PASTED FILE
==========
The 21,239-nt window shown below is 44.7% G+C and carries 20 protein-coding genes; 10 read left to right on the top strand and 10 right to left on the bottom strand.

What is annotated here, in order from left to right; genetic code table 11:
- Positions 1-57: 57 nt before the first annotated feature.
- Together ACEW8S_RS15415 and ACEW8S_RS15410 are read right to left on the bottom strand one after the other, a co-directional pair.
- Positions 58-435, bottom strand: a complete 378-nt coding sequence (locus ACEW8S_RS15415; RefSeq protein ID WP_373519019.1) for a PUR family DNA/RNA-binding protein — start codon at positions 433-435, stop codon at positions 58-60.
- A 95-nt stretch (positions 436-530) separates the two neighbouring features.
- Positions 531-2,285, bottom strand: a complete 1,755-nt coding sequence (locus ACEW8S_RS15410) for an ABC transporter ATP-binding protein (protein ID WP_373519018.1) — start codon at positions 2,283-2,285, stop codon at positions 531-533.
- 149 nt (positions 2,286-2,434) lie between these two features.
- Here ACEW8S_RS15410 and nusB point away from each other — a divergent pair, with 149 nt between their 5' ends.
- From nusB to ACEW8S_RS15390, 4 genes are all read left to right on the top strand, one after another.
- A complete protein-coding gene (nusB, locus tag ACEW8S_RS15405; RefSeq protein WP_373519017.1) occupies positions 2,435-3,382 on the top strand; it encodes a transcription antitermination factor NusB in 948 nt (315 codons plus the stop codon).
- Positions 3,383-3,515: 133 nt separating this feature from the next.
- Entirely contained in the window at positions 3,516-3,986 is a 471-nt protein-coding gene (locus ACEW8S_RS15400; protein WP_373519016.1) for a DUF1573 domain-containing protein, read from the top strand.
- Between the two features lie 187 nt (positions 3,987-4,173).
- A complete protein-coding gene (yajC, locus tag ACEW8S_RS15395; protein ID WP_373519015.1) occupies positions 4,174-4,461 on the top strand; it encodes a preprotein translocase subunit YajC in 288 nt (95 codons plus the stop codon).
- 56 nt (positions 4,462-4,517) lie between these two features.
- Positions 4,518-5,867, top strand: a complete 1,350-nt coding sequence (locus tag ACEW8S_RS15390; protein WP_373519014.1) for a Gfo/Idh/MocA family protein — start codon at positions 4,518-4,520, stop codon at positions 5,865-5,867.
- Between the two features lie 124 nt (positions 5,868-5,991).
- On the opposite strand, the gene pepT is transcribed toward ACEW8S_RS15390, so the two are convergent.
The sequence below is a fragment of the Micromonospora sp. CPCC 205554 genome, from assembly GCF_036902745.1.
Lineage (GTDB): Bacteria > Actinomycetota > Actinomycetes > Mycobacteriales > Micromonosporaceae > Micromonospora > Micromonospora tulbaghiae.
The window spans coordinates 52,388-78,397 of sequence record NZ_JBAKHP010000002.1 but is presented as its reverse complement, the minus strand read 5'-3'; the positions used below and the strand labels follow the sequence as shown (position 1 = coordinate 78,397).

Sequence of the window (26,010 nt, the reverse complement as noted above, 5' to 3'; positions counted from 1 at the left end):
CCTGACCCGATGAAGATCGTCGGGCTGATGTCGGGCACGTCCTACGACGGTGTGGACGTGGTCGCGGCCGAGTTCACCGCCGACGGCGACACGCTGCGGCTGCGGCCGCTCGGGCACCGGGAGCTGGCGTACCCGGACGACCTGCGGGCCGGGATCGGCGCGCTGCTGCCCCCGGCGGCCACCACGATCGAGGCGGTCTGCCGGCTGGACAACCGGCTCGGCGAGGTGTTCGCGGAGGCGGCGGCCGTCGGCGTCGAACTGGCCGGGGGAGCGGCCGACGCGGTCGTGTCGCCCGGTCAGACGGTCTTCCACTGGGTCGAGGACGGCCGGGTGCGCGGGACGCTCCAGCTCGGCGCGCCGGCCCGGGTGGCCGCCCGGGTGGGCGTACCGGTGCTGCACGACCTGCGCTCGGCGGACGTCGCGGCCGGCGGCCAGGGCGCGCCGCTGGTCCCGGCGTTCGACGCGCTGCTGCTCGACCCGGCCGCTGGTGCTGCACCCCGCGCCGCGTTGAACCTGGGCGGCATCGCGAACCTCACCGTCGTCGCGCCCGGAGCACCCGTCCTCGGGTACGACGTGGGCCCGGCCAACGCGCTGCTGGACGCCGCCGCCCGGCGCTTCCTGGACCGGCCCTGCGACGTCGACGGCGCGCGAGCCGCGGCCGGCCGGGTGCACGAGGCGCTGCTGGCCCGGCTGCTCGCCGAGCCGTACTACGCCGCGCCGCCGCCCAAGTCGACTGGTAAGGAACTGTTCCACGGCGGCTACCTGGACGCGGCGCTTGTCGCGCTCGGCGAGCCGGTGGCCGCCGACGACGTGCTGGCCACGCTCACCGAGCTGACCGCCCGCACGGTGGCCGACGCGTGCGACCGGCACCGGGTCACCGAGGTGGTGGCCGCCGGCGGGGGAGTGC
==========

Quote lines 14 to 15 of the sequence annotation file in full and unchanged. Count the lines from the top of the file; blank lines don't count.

- Between the two features lie 187 nt (positions 3,987-4,173).
- A complete protein-coding gene (yajC, locus tag ACEW8S_RS15395; protein ID WP_373519015.1) occupies positions 4,174-4,461 on the top strand; it encodes a preprotein translocase subunit YajC in 288 nt (95 codons plus the stop codon).